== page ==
Researchers Retract Key Finding in Study of HIV-Positive Long-Term Survivors Published 16 Months Ago
Dr. David Ho of the Aaron Diamond AIDS Research Center in New York and colleagues in the Jan. 23 issue of the journal Science retracted the key finding of a study of HIV-positive long-term survivors that identified a family of proteins that block HIV replications, the San Francisco Chronicle reports (Russell, San Francisco Chronicle, 1/23). The researchers in September 2002 published a study in the journal Science in which they announced that they had identified a family of three proteins present in HIV-positive long-term non-progressors that block HIV replication and could reveal a new way to combat the disease. The proteins, called alpha-defensins -- which are found in white blood cells called neutrophils that attack bacteria and parasites and not viruses like HIV -- were first discovered in 1985 and function as natural "antibiotics." Ho's team reported that they found alpha-defensins in CD8+ T cells, a type of immune cell in which alpha-defensins had previously not been identified. Dr. Jay Levy of the University of California-San Francisco was the first researcher to reveal that CD8 cells exhibited a protective antiviral factor, which he called CAF, in some people with HIV. Between 1% and 5% of people with HIV can live untreated with the disease for 10 to 15 years or more without developing AIDS-like symptoms due to an unknown immune response in their body, which researchers have been attempting to identify for years. In a quest to find CAF, which Levy has not been able to identify, Ho and colleagues drew CD8 cells from three long-term non-progressors. The cells were cultured, and then HIV and CD4+ T cells -- HIV's main target -- were added to the cultures. HIV was unable to infect the CD4 cells in the presence of the cultured CD8 cells. The researchers then added antibodies against the three defensins to cultures, essentially inactivating them. When HIV and CD4 cells were added, the cells were "easily" infected, the researchers reported. The researchers performed other tests, including washing the CD8 cells over a new kind of protein chip developed by Ciphergen Biosystems of Fremont, Calif., to prove that the defensins were present. The chips were then read by a mass spectrometer to determine their weight, and the alpha-defensins were identified (Kaiser Daily HIV/AIDS Report, 9/27/02).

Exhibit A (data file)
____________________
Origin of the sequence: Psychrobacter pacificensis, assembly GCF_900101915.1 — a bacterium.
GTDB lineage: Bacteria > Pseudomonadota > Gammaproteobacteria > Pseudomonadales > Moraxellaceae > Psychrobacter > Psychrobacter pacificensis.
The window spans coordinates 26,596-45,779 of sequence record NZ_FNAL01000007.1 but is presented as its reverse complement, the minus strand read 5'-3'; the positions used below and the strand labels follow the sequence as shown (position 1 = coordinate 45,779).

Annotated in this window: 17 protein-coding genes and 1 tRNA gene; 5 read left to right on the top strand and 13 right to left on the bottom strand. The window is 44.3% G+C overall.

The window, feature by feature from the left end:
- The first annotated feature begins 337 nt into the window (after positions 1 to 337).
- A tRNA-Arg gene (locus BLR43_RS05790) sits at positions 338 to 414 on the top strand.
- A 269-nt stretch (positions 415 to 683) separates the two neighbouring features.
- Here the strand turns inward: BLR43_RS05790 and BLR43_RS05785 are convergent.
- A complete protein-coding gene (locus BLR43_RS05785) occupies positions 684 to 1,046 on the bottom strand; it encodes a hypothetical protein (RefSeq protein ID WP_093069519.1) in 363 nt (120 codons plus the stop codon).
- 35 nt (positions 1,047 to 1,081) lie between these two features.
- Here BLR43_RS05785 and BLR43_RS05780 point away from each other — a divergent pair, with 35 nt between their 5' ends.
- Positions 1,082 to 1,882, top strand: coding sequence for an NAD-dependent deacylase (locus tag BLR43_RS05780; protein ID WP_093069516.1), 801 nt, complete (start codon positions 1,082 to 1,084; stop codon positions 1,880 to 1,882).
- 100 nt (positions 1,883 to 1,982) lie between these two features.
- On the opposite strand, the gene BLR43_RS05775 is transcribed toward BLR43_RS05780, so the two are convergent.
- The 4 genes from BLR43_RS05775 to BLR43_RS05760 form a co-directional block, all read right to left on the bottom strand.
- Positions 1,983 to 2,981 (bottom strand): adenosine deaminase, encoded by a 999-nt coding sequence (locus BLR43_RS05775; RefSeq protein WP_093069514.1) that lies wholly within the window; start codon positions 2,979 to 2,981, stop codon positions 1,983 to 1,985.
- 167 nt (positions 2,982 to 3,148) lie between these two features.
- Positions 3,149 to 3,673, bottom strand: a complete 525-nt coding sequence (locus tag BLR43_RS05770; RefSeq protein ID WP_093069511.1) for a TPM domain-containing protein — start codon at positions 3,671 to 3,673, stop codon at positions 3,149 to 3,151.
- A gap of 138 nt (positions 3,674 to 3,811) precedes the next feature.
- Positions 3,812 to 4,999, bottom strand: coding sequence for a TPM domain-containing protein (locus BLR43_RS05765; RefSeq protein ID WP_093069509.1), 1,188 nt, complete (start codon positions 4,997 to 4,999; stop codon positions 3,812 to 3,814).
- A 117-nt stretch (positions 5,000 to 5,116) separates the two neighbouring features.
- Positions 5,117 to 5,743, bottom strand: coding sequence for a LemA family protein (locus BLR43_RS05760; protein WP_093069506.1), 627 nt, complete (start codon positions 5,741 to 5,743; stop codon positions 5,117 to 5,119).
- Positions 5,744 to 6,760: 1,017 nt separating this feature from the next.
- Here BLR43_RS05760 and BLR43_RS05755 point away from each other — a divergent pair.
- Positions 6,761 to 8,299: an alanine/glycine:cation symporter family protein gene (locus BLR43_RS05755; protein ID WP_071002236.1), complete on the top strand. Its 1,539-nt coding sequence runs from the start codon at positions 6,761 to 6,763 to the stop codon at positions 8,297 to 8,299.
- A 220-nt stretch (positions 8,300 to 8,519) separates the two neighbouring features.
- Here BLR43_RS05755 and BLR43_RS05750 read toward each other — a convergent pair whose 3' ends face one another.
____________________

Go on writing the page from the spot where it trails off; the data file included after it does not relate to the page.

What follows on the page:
Ho and colleagues in a letter to Science titled "Retraction of an Interpretation," wrote that the antiviral factor they had identified did not come from the white blood cells donated by healthy HIV-positive participants, according to the Chronicle. Instead, the researchers said that the factor likely came from a protein produced by a "mixture of blood cells routinely used in the laboratory to make CD8 cells mature," the Chronicle reports (San Francisco Chronicle, 1/23). The retraction comes after two studies -- one led by Levy, who is also editor-in-chief of the journal AIDS, and one by Dr. Mary Klotman, chief of Mount Sinai School of Medicine's infectious diseases division -- that found defensins could not be found in CD8 cultures, the New York Times reports. But Ho and study co-author Dr. Linqi Zhang said that they identified the error "on their own," according to the Times (Pollack, New York Times, 1/23). Levy said, "The paper confused the field and led many to believe that alpha defensins were CD8 antiviral factors. ... But it's good that they took the initiative to write the retraction." He added that his laboratory will continue working to identify "the exact character and composition of the elusive [antiviral] factor," according to the Wall Street Journal (Chase, Wall Street Journal, 1/23). In the letter, the researchers added that they were not retracting the entire article, only the finding that defensins originated from CD8s, saying, "All of our conclusions, except for one, were valid" (San Francisco Chronicle, 1/23).